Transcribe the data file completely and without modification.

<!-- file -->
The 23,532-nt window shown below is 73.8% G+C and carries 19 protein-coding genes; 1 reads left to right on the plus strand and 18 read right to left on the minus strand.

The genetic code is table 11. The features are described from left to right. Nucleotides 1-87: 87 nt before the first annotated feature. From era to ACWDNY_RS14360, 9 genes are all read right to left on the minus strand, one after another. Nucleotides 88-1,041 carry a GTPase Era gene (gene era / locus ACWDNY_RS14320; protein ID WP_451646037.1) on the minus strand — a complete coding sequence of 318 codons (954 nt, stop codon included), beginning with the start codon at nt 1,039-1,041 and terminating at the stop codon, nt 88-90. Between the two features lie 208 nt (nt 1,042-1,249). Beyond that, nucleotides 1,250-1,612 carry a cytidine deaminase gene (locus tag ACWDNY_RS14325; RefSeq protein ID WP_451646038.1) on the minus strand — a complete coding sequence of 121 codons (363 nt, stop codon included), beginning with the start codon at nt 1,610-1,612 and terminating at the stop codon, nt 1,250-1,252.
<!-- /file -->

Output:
The 23,532-nt window shown below is 73.8% G+C and carries 19 protein-coding genes; 1 reads left to right on the plus strand and 18 read right to left on the minus strand.

The genetic code is table 11. The features are described from left to right. Nucleotides 1-87: 87 nt before the first annotated feature. From era to ACWDNY_RS14360, 9 genes are all read right to left on the minus strand, one after another. Nucleotides 88-1,041 carry a GTPase Era gene (gene era / locus ACWDNY_RS14320; protein ID WP_451646037.1) on the minus strand — a complete coding sequence of 318 codons (954 nt, stop codon included), beginning with the start codon at nt 1,039-1,041 and terminating at the stop codon, nt 88-90. Between the two features lie 208 nt (nt 1,042-1,249). Beyond that, nucleotides 1,250-1,612 carry a cytidine deaminase gene (locus tag ACWDNY_RS14325; RefSeq protein ID WP_451646038.1) on the minus strand — a complete coding sequence of 121 codons (363 nt, stop codon included), beginning with the start codon at nt 1,610-1,612 and terminating at the stop codon, nt 1,250-1,252.